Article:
The anterior cruciate ligament (ACL) is one of four of the ligaments providing stability to the knee. ACL injuries are common amongst high school and collegiate athletes in high risk sports, ranging from sprains to complete ruptures. They generally occur during activities including changing direction while running, coming to an abrupt stop, improper landing upon jumping, and collisions during contact sports.
Girls especially are 4-6 times more prone to injury due to their unique anatomy and physiology(1):
- They have a wider pelvis making the angulation of the knee greater, contributing to excess tension on the ACL.
- The ACL in females is smaller, making it less resistant to tensile forces.
- Females do not have the testosterone that their male counterparts have, making their muscular system less supportive of their bones and joints with activities like running, jumping and cutting activities.
- Estrogen contributes to the increase in flexibility in ligaments and tendons.
- Other factors that contribute to ACL injury in both males and females include poor balance and flat arches.
What can you do to prevent injury?
- Make sure the field or area you are playing on is free of defects, like holes in the ground, rocks, etc.
- Obtain supportive foot wear or custom orthotics if needed to provide proper foot support.
- Train for your sport before playing. Many injuries occur from being a “weekend warrior”.
- Follow-up with a Physical Therapist for evaluation of strength, balance, running assessment and jump analysis and training. ACL injury risk is predictable and can even be prevented. (1)
I have an ACL injury, now what?
- Follow up with your primary care doctor and/or orthopedist for definitive diagnosis. A grade I ACL sprain is followed by Physical therapy for rehabilitation. A grade II will depend on how much of the tendon is torn, patient age, and level of activity of the patient is as to whether it will be repaired or allowed to heal. A grade III is a complete rupture and will be repaired by an Orthopaedic Surgeon if the patient is young and/or active.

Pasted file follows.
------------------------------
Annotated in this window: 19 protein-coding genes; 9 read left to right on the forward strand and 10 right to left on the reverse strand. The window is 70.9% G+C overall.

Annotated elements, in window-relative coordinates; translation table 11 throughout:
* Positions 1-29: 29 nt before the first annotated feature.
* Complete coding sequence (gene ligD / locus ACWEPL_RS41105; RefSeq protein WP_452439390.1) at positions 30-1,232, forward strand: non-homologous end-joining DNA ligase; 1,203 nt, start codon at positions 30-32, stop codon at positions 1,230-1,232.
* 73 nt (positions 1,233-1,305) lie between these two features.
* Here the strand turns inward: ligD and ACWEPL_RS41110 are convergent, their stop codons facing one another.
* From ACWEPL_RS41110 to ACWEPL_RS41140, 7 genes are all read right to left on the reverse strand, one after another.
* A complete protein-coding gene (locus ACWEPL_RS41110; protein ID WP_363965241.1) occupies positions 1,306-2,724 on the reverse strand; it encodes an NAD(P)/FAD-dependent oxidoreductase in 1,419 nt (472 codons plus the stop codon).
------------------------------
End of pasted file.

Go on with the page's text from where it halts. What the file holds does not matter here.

- Ask your surgeon about doing Physical Therapy prior to surgery to control swelling and pain, restore ROM and strength which is vital for good outcomes, and prepare for surgery.
- Perform exercises like recumbent biking and restore ROM, especially straightening, as soon as possible. Both poor quadriceps control and inability to straighten the knee fully lead to unsatisfactory outcomes.
- After surgery, expect to be on crutches for a few days to weeks depending on whether there is a co-injury such as an MCL sprain, meniscus tear, or bone bruise. Always adhere to your surgeon’s precautions.
- Plan on refraining from contact sports for the next 9 months and complete jump training and sport specific plyometric training guided by a Physical Therapist before returning to sport to avoid re-injury.
(1.) Hewit, TK, Myer GD, Ford KR, Hiedt RS, Colosimo AJ, McLean SG, van den Bogert AJ, Paterno MV, and Succop P. Biomechanical Measures of Neuromuscular Control and Valgus Loading of the Knee Predict Anterior Cruciate Ligament Injury Risk in Female Athletes A Prospective Study